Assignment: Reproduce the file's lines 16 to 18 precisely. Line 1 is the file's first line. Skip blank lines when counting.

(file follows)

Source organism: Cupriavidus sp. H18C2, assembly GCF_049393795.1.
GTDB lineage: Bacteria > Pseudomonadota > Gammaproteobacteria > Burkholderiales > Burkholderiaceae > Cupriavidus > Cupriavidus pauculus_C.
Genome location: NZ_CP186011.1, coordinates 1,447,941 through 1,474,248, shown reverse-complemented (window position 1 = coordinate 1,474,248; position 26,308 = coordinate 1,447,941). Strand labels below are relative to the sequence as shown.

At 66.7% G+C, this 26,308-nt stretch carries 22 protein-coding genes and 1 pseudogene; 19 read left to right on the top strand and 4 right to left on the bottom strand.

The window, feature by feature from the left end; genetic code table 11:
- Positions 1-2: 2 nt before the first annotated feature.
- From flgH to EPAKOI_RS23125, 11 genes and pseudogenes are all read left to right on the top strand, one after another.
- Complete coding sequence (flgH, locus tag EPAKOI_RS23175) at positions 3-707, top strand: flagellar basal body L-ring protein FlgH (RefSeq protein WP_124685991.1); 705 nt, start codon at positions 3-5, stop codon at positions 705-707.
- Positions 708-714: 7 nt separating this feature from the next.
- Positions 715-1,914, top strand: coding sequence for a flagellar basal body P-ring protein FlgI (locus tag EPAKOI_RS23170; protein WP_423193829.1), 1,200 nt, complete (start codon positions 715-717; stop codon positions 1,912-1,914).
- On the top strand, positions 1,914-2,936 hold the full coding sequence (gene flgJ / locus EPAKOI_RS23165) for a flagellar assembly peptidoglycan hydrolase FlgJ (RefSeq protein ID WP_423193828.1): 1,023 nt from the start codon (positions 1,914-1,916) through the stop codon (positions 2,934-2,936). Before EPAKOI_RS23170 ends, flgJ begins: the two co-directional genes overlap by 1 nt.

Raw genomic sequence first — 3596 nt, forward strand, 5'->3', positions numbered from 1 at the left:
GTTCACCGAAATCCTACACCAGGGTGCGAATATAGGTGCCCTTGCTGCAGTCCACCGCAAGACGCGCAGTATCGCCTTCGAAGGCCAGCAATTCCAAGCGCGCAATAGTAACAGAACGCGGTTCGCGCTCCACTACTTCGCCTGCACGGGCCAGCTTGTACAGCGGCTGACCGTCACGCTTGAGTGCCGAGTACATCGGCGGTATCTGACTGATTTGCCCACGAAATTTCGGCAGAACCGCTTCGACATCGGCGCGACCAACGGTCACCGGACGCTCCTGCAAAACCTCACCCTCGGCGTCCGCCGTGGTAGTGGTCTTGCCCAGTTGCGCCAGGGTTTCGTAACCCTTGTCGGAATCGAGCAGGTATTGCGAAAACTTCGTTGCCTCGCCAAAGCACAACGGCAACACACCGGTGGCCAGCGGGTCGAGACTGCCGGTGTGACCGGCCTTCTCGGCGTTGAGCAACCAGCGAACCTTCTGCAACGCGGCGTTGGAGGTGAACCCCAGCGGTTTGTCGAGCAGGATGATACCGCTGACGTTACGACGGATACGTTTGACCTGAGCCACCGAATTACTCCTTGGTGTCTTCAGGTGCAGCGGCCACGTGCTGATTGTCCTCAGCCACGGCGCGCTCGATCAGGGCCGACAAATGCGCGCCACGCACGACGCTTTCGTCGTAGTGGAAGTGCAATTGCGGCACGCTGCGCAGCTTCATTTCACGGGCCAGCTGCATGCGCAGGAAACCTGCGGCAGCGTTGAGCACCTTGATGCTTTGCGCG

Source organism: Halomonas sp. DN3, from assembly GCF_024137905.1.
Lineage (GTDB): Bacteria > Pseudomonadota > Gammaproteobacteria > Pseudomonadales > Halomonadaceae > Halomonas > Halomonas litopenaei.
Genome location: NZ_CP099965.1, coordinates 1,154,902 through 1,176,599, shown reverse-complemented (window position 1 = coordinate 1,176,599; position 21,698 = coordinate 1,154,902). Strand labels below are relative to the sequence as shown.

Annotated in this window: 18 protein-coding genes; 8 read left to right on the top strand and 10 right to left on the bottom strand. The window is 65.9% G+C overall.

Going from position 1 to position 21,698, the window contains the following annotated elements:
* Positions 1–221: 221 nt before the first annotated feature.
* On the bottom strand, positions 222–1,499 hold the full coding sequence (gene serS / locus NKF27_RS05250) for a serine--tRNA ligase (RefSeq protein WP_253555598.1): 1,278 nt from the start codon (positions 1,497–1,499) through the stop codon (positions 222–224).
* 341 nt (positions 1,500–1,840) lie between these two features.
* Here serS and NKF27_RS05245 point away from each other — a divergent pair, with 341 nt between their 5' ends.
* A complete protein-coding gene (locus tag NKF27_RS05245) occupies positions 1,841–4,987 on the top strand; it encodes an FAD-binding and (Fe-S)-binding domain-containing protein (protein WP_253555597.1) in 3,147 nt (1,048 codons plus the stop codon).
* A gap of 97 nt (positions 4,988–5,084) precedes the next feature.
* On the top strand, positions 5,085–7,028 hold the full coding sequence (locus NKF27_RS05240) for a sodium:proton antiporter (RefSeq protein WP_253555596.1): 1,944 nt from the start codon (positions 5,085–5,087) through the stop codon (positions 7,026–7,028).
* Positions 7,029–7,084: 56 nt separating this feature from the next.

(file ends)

Genome location: NZ_CP099965.1, coordinates 1,154,902 through 1,176,599, shown reverse-complemented (window position 1 = coordinate 1,176,599; position 21,698 = coordinate 1,154,902). Strand labels below are relative to the sequence as shown.

Annotated in this window: 18 protein-coding genes; 8 read left to right on the top strand and 10 right to left on the bottom strand. The window is 65.9% G+C overall.

Going from position 1 to position 21,698, the window contains the following annotated elements: